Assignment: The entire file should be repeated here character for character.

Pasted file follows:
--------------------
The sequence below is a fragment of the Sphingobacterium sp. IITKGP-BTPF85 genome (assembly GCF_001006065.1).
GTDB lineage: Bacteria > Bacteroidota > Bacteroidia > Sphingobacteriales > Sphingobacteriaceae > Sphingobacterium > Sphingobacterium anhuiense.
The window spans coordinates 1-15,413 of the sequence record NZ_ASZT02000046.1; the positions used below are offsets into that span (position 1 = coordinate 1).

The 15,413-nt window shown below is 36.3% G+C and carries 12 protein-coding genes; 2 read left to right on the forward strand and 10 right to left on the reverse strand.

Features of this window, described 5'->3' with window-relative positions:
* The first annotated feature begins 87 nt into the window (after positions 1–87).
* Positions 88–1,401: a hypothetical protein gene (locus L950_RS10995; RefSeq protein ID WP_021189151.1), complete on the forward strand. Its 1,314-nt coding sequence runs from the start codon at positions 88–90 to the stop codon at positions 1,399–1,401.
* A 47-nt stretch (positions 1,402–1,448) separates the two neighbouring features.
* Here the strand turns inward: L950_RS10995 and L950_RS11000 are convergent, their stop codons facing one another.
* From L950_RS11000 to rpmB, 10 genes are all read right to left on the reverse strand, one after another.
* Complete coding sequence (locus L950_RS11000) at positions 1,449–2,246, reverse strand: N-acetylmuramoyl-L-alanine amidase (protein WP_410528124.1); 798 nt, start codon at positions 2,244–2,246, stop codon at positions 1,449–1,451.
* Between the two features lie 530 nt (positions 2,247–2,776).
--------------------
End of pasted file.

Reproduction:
The sequence below is a fragment of the Sphingobacterium sp. IITKGP-BTPF85 genome (assembly GCF_001006065.1).
GTDB lineage: Bacteria > Bacteroidota > Bacteroidia > Sphingobacteriales > Sphingobacteriaceae > Sphingobacterium > Sphingobacterium anhuiense.
The window spans coordinates 1-15,413 of the sequence record NZ_ASZT02000046.1; the positions used below are offsets into that span (position 1 = coordinate 1).

The 15,413-nt window shown below is 36.3% G+C and carries 12 protein-coding genes; 2 read left to right on the forward strand and 10 right to left on the reverse strand.

Features of this window, described 5'->3' with window-relative positions:
* The first annotated feature begins 87 nt into the window (after positions 1–87).
* Positions 88–1,401: a hypothetical protein gene (locus L950_RS10995; RefSeq protein ID WP_021189151.1), complete on the forward strand. Its 1,314-nt coding sequence runs from the start codon at positions 88–90 to the stop codon at positions 1,399–1,401.
* A 47-nt stretch (positions 1,402–1,448) separates the two neighbouring features.
* Here the strand turns inward: L950_RS10995 and L950_RS11000 are convergent, their stop codons facing one another.
* From L950_RS11000 to rpmB, 10 genes are all read right to left on the reverse strand, one after another.
* Complete coding sequence (locus L950_RS11000) at positions 1,449–2,246, reverse strand: N-acetylmuramoyl-L-alanine amidase (protein WP_410528124.1); 798 nt, start codon at positions 2,244–2,246, stop codon at positions 1,449–1,451.
* Between the two features lie 530 nt (positions 2,247–2,776).